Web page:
[MARMAM] New Publication: Humpback Whales as Sentinels of the Antarctic Sea-ice Ecosystem

Susan Bengtson Nash s.bengtsonnash at griffith.edu.au
Tue Jan 30 15:18:43 PST 2018


Dear MARMAM Subscribers,



The *SOPOPP* team are pleased to announce the following *Global Change
Biology* publication



Bengtson Nash, S., J. Castrillon, P. Eisenmann, B. Fry, J. Shuker, R.
Cropp, A. Dawson, A. Bignert, P. Bohlin-Nizzetto, C. A. Waugh, B.
Polkinghorne, G. Dalle Luche and D. McLagan (2017). "*Signals from the
South; Humpback Whales Carry Messages of Antarctic Sea-ice Ecosystem
Variability*" Global *Change Biology*



The Article is available via Early View at:
*http://onlinelibrary.wiley.com/doi/10.1111/gcb.14035/full
<http://onlinelibrary.wiley.com/doi/10.1111/gcb.14035/full>*



*Abstract *

Southern hemisphere humpback whales (*Megaptera novaeangliae*) rely on
summer prey abundance of Antarctic krill (*Euphausia superba*) to fuel one
of the longest-known mammalian migrations on the planet. It is hypothesized
that this species, already adapted to endure metabolic extremes, will be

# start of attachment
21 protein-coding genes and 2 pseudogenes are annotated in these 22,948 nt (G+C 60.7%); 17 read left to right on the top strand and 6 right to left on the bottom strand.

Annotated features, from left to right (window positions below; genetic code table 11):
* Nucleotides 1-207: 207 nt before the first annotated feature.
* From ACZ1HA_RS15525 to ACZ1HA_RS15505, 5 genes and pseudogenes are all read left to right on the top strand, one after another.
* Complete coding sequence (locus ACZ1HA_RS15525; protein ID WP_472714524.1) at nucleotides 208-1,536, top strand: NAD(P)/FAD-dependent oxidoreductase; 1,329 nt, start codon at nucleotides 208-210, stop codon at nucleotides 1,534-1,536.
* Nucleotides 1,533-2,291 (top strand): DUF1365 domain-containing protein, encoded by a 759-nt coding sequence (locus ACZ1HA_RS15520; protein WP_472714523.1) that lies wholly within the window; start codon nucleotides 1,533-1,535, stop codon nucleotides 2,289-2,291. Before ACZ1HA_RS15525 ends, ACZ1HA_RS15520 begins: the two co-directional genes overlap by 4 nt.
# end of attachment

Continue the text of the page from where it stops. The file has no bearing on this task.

one of the first Antarctic consumers to show measurable physiological
change in response to fluctuating prey availability in a changing climate;
and as such, a powerful sentinel candidate for the Antarctic sea-ice
ecosystem. Here, we targeted the sentinel parameters of humpback whale
adiposity and diet, using novel, as well as established, chemical and
biochemical markers, and assembled a time trend spanning 8 years. We show
the synchronous, inter-annual oscillation of two measures of humpback whale
adiposity with Southern Ocean environmental variables and climate indices.
Furthermore, bulk stable isotope signatures provide clear indication of
dietary compensation strategies, or a lower trophic level isotopic change,
following years indicated as leaner years for the whales. The observed
synchronicity of humpback whale adiposity and dietary markers, with climate
patterns in the Southern Ocean, lends strength to the role of humpback
whales as powerful Antarctic sea-ice ecosystem sentinels. The work carries
significant potential to reform current ecosystem surveillance in the
Antarctic region.



If you have any questions, or have trouble downloading the publication,
please email *s.bengtsonnash at griffith.edu.au
<s.bengtsonnash at griffith.edu.au>*



Kind regards,

-- 

*Associate Professor Susan Bengtson Nash*
Program Director

*Southern Ocean Persistent Organic Pollutants Program (SOPOPP)*
Environmental Futures Research Institute (EFRI), Griffith University,
Nathan Campus.
170 Kessels Road, Nathan QLD 4111 Australia.

*Email*: s.bengtsonnash at griffith.edu.au
*Phone*: +61 (0)7 3735 5062
*Mobile*: +61 (0)437 888 711

*Twitter: *@Antarctica_POPs; *Skype:* s.bengtsonnash; *Website*:
http://www.griffith.edu.au/environment-planning-architecture/southern-ocean-persistent-organic-pollutants-program
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